Tahiri said that the Democratic Union for Integration, the largest ethnic Albanian party in Macedonia, would only have reason to instruct its supporters to vote for Ivanov if the VMRO-DPMNE pledged to resolve a number of issues. These include “the social status of the former National Liberation Army guerrillas, closure of the cases that have been returned to the local jurisdiction from The Hague, use of the Albanian national flag, and membership of NATO and the EU,” Tahiri said. Macedonia’s constitution states that if the 40 per cent threshold is not reached, the whole process must be repeated from the beginning. Opinions differ about the impact of such an eventuality. Tahiri believes it would be “devastating” for Macedonia, as “a lot of money would be spent at a time of deep economic crisis.” Daskalovski, however, said that “if the elections fail because of a low turnout, nothing dramatic will happen, but the country will lose its legitimacy until we elect a President.” The OSCE ambassador to Macedonia, Jose-Luis Herrero, spoke of his concerns about the situation to Alsat-M TV on Tuesday. “It would open up a new period of political manoeuvring, uncertainty and complexity,” he said. “Taking into account that this country is still politically in transition and needs stability and predictability, it would be more convenient… if there were not another period of vacuum and a repetition of the elections.” Source: www.BalkanInsight.com
Friday, Apr. 03 - Thursday, Apr. 09, 2009
Romanians Row Over Plan to Decriminalise Incest
Albania and Croatia Join NATO Tirana_NATO Secretary General Jaap de Hoop Scheffer invited Albania and Croatia to join the Alliance in an official letter on Tuesday March 31st. Albania’s ambassador, Aleksander Sallabanda , and his Croatian counterpart, Kolinda Grabar-Kitarovic, represented their countries at a ceremony in Washington hosted by US Deputy Secretary of State James Steinberg. “Albania is ready to take up all the challenges and responsibilities that participation in the alliance entails,” said Sallabanda. “We are determined to take our share of responsibility for global peace and stability” said Grabar-Kitarovic. The countries’ accession was ratified by NATO at the Bucharest Summit a year ago. Both countries already have troops deployed in Afghanistan. In Zagreb, President Stipe Mesic welcomed the event. “Croatia has fulfilled one of its two foreign policy targets: to join the European Union and NATO,” he said.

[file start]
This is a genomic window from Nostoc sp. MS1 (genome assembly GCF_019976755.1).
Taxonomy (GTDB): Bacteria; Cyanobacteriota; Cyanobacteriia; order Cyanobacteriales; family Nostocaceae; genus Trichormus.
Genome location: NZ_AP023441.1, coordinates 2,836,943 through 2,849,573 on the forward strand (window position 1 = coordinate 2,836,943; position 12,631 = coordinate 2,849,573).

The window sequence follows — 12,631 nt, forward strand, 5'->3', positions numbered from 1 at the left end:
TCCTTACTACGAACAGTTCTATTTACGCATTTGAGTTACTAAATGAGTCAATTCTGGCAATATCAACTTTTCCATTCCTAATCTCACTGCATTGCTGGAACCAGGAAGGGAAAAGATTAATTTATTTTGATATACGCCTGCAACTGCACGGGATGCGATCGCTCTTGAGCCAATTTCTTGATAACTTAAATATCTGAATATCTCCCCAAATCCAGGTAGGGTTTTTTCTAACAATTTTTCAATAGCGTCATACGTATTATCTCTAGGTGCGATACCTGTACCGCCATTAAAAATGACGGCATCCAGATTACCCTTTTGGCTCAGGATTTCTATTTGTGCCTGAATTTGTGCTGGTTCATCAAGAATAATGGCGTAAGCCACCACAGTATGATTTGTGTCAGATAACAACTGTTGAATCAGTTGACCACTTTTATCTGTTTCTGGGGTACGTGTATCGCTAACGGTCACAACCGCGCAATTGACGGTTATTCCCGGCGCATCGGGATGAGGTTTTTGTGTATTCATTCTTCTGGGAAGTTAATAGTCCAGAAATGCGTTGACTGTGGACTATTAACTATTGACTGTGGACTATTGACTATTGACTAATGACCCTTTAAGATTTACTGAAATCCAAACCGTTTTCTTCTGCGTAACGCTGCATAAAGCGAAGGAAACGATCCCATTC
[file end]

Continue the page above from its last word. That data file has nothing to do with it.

The Orthodox Church is leading vociferous public opposition to proposals to exempt consenting adults from prosecution for incest. By Marian Chiriac in Bucharest
15-year-old girl is admitted to a hospital in eastern Romania – not stricken by a common childhood disease – but to have a baby. The news, reported in a daily newspaper in Botosani, alerted the local authorities, because the child she was about to deliver was her own father’s. “This is the fourth case of incest officially recorded since the beginning of this year alone,” says Cecilia Spataru, deputy director for children’s protection in Botosani, one of Romania’s poorest regions. “A child having a child is pathetic enough, but such cases are made doubly worse when the girl has been sexually abused by a ‘trusted’ adult male,” she added. With many women toiling in Western Europe as domestic workers, the spectre of incest has reared its ugly head in poorer households in Botosani, where young children are often left in the care of a father, stepfather or uncle.
“A child having a child is pathetic enough, but such cases are made doubly worse when the girl has been sexually abused by a ‘trusted’ adult” Between 65 and 70 cases of incest are recorded in the country every year, according to children’s organisations. The real number of cases is believed to be much higher. Currently, all forms of incest in Romania are punishable by up to seven years in prison. Sexual abuse is an underreported issue in Romania, but the phenomenon of incest has begun to be debated far more intensively following a controversial government proposal to decriminalise incest among consenting adults. The proposal forms part of a range of planned reforms to the criminal code. There is also a proposal to legalise prostitution.
At present, the planned changes to the criminal code are still being debated by a parliamentary law commission. No date has been set for parliament to vote on the bill. “We are proposing a change in the criminal code so that Romania’s legislation can come closer into line with that of some other European Union members,” Catalin Predoiu, Romania’s Justice Minister, said recently. “Incest cannot be stopped with criminal sanctions,” he added, “but with medical and social measures, because incest is based on pathological factors.”
Sarajevo Shaken by Two Earthquakes Sarajevo_Two moderately-strong earthquakes, just over 12 hours apart shook Sarajevo this week. The tremors caused widespread alarm but did little damage. The first tremor, at 3:27p.m. on Monday registered 3.3 on the Richter scale. The epicentre was some 8km east of Sarajevo. The second, stronger, quake, at 3.46a.m. on Tuesday, was centred 16 kilometers north of Sarajevo, Bosnia’s Seismological Institute reported. At its epicentre, the second earthquake registered 3.8 on the Richter scale, causing minor damage to several buildings and major disruption to the power grid across the city. No injuries were reported.